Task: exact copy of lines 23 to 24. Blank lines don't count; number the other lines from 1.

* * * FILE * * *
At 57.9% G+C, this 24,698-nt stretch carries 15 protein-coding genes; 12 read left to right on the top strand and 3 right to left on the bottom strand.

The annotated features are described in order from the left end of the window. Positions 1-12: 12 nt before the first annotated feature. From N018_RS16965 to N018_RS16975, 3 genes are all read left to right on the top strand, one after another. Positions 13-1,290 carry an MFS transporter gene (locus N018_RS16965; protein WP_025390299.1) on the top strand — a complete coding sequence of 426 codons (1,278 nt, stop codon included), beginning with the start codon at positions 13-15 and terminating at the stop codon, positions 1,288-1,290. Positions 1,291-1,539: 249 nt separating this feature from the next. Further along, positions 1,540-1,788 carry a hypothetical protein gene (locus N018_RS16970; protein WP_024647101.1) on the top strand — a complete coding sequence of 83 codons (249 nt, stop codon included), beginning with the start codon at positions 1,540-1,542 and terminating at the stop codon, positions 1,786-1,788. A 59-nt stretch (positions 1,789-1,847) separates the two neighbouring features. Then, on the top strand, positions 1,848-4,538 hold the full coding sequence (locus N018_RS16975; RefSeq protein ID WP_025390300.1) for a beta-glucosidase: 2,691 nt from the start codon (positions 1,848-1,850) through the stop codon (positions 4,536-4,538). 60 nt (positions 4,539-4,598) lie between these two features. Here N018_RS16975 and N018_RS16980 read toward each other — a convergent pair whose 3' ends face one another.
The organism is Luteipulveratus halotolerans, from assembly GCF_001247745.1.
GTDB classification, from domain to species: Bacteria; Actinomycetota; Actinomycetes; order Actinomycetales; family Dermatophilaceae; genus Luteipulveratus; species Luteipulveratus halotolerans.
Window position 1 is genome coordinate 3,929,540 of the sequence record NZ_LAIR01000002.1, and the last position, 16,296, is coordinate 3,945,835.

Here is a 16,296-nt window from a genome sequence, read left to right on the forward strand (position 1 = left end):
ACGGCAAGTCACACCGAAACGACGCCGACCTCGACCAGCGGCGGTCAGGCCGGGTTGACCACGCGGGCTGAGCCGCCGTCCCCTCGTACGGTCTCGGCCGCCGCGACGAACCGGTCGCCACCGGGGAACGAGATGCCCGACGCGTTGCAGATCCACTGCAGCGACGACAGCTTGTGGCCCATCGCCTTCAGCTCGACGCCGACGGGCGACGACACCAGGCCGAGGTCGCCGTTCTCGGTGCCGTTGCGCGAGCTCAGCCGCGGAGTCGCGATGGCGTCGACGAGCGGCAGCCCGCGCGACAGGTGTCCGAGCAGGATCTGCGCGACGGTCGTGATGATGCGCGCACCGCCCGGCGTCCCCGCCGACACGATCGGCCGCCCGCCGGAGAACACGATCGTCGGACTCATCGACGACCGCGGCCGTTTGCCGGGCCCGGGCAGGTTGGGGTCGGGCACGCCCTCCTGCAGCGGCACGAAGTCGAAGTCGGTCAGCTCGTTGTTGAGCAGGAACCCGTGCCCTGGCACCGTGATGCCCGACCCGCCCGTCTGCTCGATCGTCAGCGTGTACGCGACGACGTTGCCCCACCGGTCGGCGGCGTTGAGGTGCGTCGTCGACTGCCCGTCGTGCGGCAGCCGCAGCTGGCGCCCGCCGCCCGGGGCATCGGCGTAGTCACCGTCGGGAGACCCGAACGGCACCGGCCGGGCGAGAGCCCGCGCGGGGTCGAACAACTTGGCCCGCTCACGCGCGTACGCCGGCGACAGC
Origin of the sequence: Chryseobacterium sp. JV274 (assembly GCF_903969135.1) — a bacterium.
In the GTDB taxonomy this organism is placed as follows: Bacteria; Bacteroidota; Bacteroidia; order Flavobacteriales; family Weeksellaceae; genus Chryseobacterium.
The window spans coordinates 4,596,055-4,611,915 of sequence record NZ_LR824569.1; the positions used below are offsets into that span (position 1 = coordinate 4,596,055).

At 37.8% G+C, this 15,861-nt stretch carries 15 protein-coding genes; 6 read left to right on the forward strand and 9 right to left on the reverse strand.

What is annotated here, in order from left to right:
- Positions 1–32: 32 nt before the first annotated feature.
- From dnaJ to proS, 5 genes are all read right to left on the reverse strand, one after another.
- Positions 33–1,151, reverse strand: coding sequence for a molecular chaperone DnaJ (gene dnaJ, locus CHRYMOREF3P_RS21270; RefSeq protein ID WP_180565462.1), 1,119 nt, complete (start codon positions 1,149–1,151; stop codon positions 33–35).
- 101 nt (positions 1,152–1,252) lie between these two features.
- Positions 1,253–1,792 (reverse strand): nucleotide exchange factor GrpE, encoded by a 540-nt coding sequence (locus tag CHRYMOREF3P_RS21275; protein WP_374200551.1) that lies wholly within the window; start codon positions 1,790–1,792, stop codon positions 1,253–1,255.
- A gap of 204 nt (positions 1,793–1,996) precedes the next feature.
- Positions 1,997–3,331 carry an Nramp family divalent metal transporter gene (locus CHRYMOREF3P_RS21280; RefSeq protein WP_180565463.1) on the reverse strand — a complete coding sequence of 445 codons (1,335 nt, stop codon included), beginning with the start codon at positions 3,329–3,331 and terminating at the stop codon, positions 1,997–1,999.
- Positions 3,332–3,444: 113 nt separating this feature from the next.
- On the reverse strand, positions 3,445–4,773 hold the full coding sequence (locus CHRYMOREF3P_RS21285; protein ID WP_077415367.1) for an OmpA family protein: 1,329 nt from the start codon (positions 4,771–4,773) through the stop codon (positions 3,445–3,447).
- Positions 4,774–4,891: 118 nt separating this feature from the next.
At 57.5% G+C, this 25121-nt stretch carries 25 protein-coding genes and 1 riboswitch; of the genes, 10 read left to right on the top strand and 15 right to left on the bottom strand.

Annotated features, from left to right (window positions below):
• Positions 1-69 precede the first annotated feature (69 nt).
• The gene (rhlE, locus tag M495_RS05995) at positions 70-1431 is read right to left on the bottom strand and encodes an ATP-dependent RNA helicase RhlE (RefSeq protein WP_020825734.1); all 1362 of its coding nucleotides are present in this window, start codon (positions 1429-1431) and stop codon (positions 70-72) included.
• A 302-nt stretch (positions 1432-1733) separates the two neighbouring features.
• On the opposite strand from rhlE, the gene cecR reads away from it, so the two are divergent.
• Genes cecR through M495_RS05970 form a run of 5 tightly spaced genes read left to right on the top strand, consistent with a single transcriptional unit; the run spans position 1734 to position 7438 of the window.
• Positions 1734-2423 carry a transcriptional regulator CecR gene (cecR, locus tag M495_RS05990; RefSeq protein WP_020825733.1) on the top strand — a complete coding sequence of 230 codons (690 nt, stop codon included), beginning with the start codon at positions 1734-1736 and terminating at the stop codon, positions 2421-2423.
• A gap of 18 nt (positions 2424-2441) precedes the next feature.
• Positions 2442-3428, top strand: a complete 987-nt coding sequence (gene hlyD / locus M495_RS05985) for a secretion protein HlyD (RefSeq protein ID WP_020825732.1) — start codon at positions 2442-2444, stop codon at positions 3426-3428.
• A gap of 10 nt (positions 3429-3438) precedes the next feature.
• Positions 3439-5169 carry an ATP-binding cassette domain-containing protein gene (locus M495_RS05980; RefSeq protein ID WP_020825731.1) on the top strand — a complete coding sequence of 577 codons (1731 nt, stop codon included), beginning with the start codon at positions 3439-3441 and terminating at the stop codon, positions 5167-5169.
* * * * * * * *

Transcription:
At 57.5% G+C, this 25121-nt stretch carries 25 protein-coding genes and 1 riboswitch; of the genes, 10 read left to right on the top strand and 15 right to left on the bottom strand.

Annotated features, from left to right (window positions below):